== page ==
Reforming Japan: The Women's Christian Temperance Union in the Meiji Period (review)
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Reforming Japan: The Women's Christian Temperance Union in the Meiji Period. By Elizabeth Dorn Lublin. 264264 pages. Vancouver, BC: UBC Press, 2010 (hardcover $85.00). University of Hawai'i Press, 2011 (softcover $32.95).

The Meiji period brought the Japanese archipelago and people to the forefront of world history and modernity, and the Japanese converts to Protestantism who emerged during this time were more than just religionists; indeed, though few in number they played a central role in Japan's intellectual and social modernization. Elizabeth Dorn Lublin has written an important and admirable book that helps us to understand the vicissitudes of the Meiji Protestant movement. Reforming Japan examines the establishment and evolution of the Women's Christian Temperance Union (WCTU)—one of the country's most important reformist and oldest women's associations—and its central programs over the last two decades of the Meiji period. The book, moreover, not only tells the story of the WCTU as a "case study" of Meiji civic activism, but also contains many insights that can be applied to other modernist intellectuals and reformist activities of the period.

Reforming Japan is divided into two parts. Part 1, "The WCTU in Meiji Japan: An Organizational History," chronicles the two decades of the WCTU's development in three chapters. The first chapter explains the connections between the expansion of the American temperance movement overseas and the rise of Protestantism in Meiji Japan, placing special emphasis on the work of American activist Mary Clement Leavitt. Leavitt, Lublin claims, worked as a "catalyst" (p. 32) for the formation of a WCTU branch in Tokyo by gaining the recognition of prominent male enlightenment intellectuals (also Protestants) and the support of Japanese Protestant women. Leavitt's arrival and the establishment of the Tokyo branch of the WCTU in 1886 occurred almost simultaneously with the WCTU's broad overseas outreach and with Meiji Japan's rapid Westernization and fever for "social reform."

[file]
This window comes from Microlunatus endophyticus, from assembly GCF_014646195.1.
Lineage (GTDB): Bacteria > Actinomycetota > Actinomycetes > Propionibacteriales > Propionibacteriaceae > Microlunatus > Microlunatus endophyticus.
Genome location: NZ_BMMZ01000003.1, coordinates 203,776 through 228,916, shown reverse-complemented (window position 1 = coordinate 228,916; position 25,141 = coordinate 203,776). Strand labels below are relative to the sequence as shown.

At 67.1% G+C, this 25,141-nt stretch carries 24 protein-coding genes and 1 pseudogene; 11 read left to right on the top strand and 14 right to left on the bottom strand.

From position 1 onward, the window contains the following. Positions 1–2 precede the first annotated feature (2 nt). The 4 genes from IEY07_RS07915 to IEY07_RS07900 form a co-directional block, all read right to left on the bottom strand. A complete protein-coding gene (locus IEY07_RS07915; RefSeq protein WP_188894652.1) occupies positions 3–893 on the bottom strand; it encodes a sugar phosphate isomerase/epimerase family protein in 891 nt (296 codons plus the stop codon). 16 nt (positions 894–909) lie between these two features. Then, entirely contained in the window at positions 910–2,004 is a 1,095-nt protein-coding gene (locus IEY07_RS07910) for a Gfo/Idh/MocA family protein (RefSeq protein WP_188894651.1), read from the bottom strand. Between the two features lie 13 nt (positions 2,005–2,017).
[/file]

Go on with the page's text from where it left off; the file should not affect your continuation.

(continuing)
The WCTU added more branches throughout the country and managed to establish a national umbrella organization in 1892, but from the end of the 1880s to the early 1890s, the Japan WCTU as a whole, as well as the Protestant movement in Japan, experienced a severe setback, as outlined in the remainder of part 1. Lublin cites the general political, educational, and legal changes (such as the procedural debacle in the government's revision of its Unequal Treaties with the West as well as the promulgations of the Imperial Constitution, the Civil Code, and the Educational Rescript) that formed the backdrop to these difficulties, but what really stands out in her account of this period is the internal struggle between conservative leader Yajima Kajiko and radical member Sasaki Toyoju for leadership of the organization. This was a defining moment for the future of WCTU activism and a key to understanding the ideological assumptions behind the movement's reformist program. [End Page 355]

Also notable is Lublin's stress on the importance, both symbolic and substantive, of American missionaries such as Leavitt, Mary Allen West, and Clara Parrish (photographs of all three are included in the book) in developing the Japanese WCTU as a whole and bringing together discordant and sometimes disorganized Japanese groups at critical moments in the union's historical evolution. Lublin vividly describes the distinctive passion of these American women for spreading reform, as well as their methodical and diligent efforts (West, incidentally, died during her missionary tour in Japan), and she draws an interesting contrast with the personal rivalry and ideological conflict that existed among Japanese Christian women of the time. Perhaps intentionally, Lublin did not include the word "Japanese" in the book's subtitle; certainly, the early organization could not be described without mention of the significant input provided by American missionary women. Indeed, as Lublin says, it was the "convergence" of historical developments in both countries (p. 14) that came into historical play.

Part 2, "Under the Guise of National Strengthening and 'Good' Citizenship: Pillars of the WCTU's Reform Program," brings the reader back to the early formative period of the movement and to the key Japanese intellectuals involved. These chapters discuss the WCTU's most significant...